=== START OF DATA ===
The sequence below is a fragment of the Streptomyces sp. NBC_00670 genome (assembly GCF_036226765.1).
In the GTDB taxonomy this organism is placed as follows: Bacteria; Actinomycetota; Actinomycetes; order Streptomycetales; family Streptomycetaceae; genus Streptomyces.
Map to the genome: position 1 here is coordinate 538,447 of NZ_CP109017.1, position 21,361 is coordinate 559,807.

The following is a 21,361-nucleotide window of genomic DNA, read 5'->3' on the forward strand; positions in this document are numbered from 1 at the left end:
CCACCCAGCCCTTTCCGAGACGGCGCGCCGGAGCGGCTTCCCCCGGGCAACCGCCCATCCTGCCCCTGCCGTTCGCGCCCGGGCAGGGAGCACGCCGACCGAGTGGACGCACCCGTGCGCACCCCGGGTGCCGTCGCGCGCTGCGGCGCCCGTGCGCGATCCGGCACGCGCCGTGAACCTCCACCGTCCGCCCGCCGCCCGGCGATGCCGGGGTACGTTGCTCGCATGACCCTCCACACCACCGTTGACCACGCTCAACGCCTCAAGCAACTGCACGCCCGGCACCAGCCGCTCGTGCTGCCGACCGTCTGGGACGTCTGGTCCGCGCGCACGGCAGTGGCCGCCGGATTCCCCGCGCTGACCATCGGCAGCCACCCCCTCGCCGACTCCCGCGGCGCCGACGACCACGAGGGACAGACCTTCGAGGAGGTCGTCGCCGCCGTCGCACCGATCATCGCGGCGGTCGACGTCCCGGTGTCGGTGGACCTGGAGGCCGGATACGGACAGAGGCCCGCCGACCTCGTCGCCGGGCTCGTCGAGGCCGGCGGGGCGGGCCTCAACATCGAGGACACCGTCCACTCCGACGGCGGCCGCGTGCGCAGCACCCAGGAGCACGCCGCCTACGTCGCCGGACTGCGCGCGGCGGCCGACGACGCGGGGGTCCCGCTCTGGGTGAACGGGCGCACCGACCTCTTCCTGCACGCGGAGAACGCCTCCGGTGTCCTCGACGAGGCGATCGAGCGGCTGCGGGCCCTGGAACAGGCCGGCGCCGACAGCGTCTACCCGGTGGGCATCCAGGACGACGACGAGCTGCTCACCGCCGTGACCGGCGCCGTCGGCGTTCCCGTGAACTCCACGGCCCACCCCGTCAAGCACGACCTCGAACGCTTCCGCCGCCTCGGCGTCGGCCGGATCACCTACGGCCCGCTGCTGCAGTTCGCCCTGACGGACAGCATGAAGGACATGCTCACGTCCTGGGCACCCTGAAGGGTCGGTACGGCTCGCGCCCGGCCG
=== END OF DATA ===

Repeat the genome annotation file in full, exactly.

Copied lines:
The sequence below is a fragment of the Streptomyces sp. NBC_00670 genome (assembly GCF_036226765.1).
In the GTDB taxonomy this organism is placed as follows: Bacteria; Actinomycetota; Actinomycetes; order Streptomycetales; family Streptomycetaceae; genus Streptomyces.
Map to the genome: position 1 here is coordinate 538,447 of NZ_CP109017.1, position 21,361 is coordinate 559,807.

The following is a 21,361-nucleotide window of genomic DNA, read 5'->3' on the forward strand; positions in this document are numbered from 1 at the left end:
CCACCCAGCCCTTTCCGAGACGGCGCGCCGGAGCGGCTTCCCCCGGGCAACCGCCCATCCTGCCCCTGCCGTTCGCGCCCGGGCAGGGAGCACGCCGACCGAGTGGACGCACCCGTGCGCACCCCGGGTGCCGTCGCGCGCTGCGGCGCCCGTGCGCGATCCGGCACGCGCCGTGAACCTCCACCGTCCGCCCGCCGCCCGGCGATGCCGGGGTACGTTGCTCGCATGACCCTCCACACCACCGTTGACCACGCTCAACGCCTCAAGCAACTGCACGCCCGGCACCAGCCGCTCGTGCTGCCGACCGTCTGGGACGTCTGGTCCGCGCGCACGGCAGTGGCCGCCGGATTCCCCGCGCTGACCATCGGCAGCCACCCCCTCGCCGACTCCCGCGGCGCCGACGACCACGAGGGACAGACCTTCGAGGAGGTCGTCGCCGCCGTCGCACCGATCATCGCGGCGGTCGACGTCCCGGTGTCGGTGGACCTGGAGGCCGGATACGGACAGAGGCCCGCCGACCTCGTCGCCGGGCTCGTCGAGGCCGGCGGGGCGGGCCTCAACATCGAGGACACCGTCCACTCCGACGGCGGCCGCGTGCGCAGCACCCAGGAGCACGCCGCCTACGTCGCCGGACTGCGCGCGGCGGCCGACGACGCGGGGGTCCCGCTCTGGGTGAACGGGCGCACCGACCTCTTCCTGCACGCGGAGAACGCCTCCGGTGTCCTCGACGAGGCGATCGAGCGGCTGCGGGCCCTGGAACAGGCCGGCGCCGACAGCGTCTACCCGGTGGGCATCCAGGACGACGACGAGCTGCTCACCGCCGTGACCGGCGCCGTCGGCGTTCCCGTGAACTCCACGGCCCACCCCGTCAAGCACGACCTCGAACGCTTCCGCCGCCTCGGCGTCGGCCGGATCACCTACGGCCCGCTGCTGCAGTTCGCCCTGACGGACAGCATGAAGGACATGCTCACGTCCTGGGCACCCTGAAGGGTCGGTACGGCTCGCGCCCGGCCG